Even conventional Conservatism seeks to assert private property rights as the highest value, insulate those rights from the reach of government, and take back what was long public (schools, prisons, western lands and much more).

    In its most radical form (which we see in abundance today), this philosophy sees government as theft and redistribution of the wealth of the capitalist class. When theses efforts are thwarted it seeks to at least sow chaos and division within the political arena paralyzing government.

    My view is that without this contextual understanding, no analysis of politics makes much sense.

  13. And what about privatizing the legal system via arbitration clauses? Greatest threat of all, denial of access to the court system at all. You’d be surprised how many things we are involved in (cell phone contracts, etc) require arbitration for disputes. You can’t even rent space at the Indianapolis Museun of Art without agreeing to binding arbitration. It’s everywhere…and SCOTUS aporoves. Boggles the mind.

  14. And of course in both instances the public is commanded to pay for the externalities. After Carl Icahn finished chopping as many regulations as he could find, that debate is a waste of time. But it reveals how the private approach can demonstrate its ability to save money, since it pays only a fraction of the costs. By avoiding externalities, the Koch brothers have accumulated great fortunes, mostly bestowed on them by the government they control. As in the financial crisis of 2008, private citizens paid the bills while private companies reaped the profits. Twas ever thus. That’s the nature of the brand of capitalism we live under.

    The Koch brothers need to work on the form of government they will choose after they’ve killed off democracy.

    Neoliberalism is neither “neo” nor liberal.

  15. Make more money now regardless of the impact on others ever is not much of a mission statement yet it is the one, regardless of the what the marketing people publish, that motivates all corporate decisions. To me expecting that to lead to a functional institution EXCEPT under conditions of 1) substantial regulation protecting all of the public, workers, consumers, shareholders, the environment and limited natural resources as well as 2) systems to distribute back to the workers who produce all of the wealth that corporations create and 3) significant real competition in the marketplace is unrealistic. That doesn’t mean that capitalism doesn’t have a role to play in every mixed economy it means that it’s not a solution in every market. There is a reason why every country in the world today has a mixed economy after decades of experimentation on what alternative might be better.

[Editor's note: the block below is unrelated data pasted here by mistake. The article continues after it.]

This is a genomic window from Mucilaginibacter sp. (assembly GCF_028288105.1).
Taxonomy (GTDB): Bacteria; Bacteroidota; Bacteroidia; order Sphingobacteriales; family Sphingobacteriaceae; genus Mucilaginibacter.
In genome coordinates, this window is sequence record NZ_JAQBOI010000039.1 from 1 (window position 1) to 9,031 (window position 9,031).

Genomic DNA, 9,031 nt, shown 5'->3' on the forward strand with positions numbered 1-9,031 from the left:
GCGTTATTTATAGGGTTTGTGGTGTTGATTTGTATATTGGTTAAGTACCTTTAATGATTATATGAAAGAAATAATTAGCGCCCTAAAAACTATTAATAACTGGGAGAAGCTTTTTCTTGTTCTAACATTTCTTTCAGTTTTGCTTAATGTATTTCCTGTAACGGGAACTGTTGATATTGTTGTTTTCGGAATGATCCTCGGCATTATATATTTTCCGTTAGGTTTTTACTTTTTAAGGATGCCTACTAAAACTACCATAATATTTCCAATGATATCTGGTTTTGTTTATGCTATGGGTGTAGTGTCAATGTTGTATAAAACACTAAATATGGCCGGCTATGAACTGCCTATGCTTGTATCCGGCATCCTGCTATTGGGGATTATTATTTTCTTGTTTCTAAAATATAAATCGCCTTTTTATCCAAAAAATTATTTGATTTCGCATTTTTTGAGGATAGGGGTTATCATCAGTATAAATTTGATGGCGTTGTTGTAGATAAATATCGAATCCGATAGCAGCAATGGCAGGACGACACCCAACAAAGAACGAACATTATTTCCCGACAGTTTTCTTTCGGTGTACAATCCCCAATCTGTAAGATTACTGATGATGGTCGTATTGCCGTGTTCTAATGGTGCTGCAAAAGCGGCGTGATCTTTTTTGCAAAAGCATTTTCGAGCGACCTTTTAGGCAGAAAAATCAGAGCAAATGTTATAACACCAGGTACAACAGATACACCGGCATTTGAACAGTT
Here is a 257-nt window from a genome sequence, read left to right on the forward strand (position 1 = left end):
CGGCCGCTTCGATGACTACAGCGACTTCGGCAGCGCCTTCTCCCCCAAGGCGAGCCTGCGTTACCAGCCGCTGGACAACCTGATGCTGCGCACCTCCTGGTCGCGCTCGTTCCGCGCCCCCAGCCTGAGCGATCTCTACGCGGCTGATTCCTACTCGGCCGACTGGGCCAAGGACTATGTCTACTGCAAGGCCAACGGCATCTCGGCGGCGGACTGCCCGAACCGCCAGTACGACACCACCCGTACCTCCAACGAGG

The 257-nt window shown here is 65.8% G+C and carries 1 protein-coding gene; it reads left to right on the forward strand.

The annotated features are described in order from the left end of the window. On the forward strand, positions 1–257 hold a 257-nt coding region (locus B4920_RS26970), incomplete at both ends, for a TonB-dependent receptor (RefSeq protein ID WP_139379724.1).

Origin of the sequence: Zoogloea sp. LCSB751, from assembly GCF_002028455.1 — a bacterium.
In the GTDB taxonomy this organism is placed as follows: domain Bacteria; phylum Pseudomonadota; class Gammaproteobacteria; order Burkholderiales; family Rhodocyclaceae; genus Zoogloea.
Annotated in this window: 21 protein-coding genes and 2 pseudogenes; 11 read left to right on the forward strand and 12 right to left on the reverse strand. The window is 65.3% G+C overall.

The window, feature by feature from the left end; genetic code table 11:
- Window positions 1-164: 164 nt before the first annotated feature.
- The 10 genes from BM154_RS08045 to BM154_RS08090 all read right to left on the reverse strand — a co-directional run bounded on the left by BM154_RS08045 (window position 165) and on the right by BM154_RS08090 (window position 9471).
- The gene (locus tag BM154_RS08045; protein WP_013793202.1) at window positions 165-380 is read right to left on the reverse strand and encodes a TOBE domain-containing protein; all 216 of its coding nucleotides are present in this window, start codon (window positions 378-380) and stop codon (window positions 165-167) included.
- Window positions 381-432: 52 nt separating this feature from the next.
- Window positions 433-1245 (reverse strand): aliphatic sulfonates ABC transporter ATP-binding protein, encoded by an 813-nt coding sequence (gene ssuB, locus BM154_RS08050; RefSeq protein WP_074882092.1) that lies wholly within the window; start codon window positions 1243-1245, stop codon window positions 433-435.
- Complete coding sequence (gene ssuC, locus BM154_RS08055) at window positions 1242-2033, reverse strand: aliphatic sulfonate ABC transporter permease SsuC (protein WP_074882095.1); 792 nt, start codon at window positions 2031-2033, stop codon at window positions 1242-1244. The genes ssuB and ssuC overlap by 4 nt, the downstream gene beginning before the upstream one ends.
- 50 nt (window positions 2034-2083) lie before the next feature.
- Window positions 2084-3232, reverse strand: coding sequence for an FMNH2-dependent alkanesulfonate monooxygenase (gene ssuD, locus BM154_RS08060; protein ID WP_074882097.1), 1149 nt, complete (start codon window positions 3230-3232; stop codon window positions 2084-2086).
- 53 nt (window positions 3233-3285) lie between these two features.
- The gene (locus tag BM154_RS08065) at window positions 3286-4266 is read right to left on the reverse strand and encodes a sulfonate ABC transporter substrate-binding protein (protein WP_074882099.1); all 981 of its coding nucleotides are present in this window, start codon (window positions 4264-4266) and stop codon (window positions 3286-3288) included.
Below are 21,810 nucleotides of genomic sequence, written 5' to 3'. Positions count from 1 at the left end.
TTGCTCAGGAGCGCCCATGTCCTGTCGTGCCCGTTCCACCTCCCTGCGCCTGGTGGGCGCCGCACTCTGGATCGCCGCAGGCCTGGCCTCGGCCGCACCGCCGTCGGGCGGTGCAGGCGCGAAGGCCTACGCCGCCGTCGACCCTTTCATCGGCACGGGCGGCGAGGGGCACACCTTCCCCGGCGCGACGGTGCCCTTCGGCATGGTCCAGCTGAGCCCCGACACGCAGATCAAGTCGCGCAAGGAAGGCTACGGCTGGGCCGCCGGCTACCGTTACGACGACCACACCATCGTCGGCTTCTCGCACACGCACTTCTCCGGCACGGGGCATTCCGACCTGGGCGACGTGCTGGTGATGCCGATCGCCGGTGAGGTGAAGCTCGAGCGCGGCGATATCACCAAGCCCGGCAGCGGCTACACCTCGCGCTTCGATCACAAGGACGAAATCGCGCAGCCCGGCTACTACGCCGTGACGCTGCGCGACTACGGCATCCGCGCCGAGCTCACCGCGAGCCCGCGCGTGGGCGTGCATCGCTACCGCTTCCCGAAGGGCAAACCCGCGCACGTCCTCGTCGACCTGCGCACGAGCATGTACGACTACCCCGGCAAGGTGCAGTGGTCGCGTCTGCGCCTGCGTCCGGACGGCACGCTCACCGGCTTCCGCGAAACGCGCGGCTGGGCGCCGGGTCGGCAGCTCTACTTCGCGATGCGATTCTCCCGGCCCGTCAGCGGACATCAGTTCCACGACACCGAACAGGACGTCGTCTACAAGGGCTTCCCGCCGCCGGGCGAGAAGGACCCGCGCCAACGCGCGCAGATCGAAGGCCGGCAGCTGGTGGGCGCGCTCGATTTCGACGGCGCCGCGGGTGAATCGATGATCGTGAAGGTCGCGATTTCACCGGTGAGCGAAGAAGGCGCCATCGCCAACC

Electing people to government who don’t understand and accept that and who have demonstrated the willingness to manage business accordingly is a recipe for failure. It’s also a recipe that those who benefit from not recognizing this reality base their powerful decisions on where to invest their substantial wealth avoiding.

  16. I have often felt that we live in a corporate oligarchy/plutocracy. Yes, we the people, have lost power because of the privatization of government services.

    I wonder how much of this has been influenced by Ayn Rand’s economic philosophy( or some distortion of it) and her assertion that selfishness is the highest virtue. I would love to hear your take, Sheila, on how much Ayn Rand’s assertions have affected Republican policies towards privatization of schools, water supply etc.

  17. Privatization is the son of Capitalism, but …
    CAPITALIST IS A EUPHEMISM FOR SOCIOPATH; social scientists and psychologists describe the depraved sociopath using the exact same words that economists and Ayn Rand use to coach and advise and motivate the aspiring Capitalist entrepreneur.

    Consider:

    • The sociopath as well as the capitalist is glib and uses superficial charm to sell his selfishness as being important to your life and your business’s life. Pratik Dholakiya in “5 Habits of Relentless Entrepreneurs” coaches the capitalist practitioner “to learn to hustle, even if hustle does not come naturally”.

    • The sociopath as well as the capitalist is manipulative and cunning in order to get you to do that which benefits him or his business. Capitalist gurus on university staffs and through How-To Books for almost one hundred years have taught that “…there are no true friends in a capitalist economy or in a free society. Excellent capitalists are all sharks.” The true capitalist is never at peace with the public.

    • The sociopath as well as the capitalist never recognizes the rights of others and sees his self-serving behavior as not only permissible but preferable, even virtuous, in terms of getting results that benefit them or their business. In “The Culture of Terrorism”, Noam Chomsky warns America about the danger of a sociopathic society that accepts and worships self-serving behavior under the presumed constitution of Capitalism.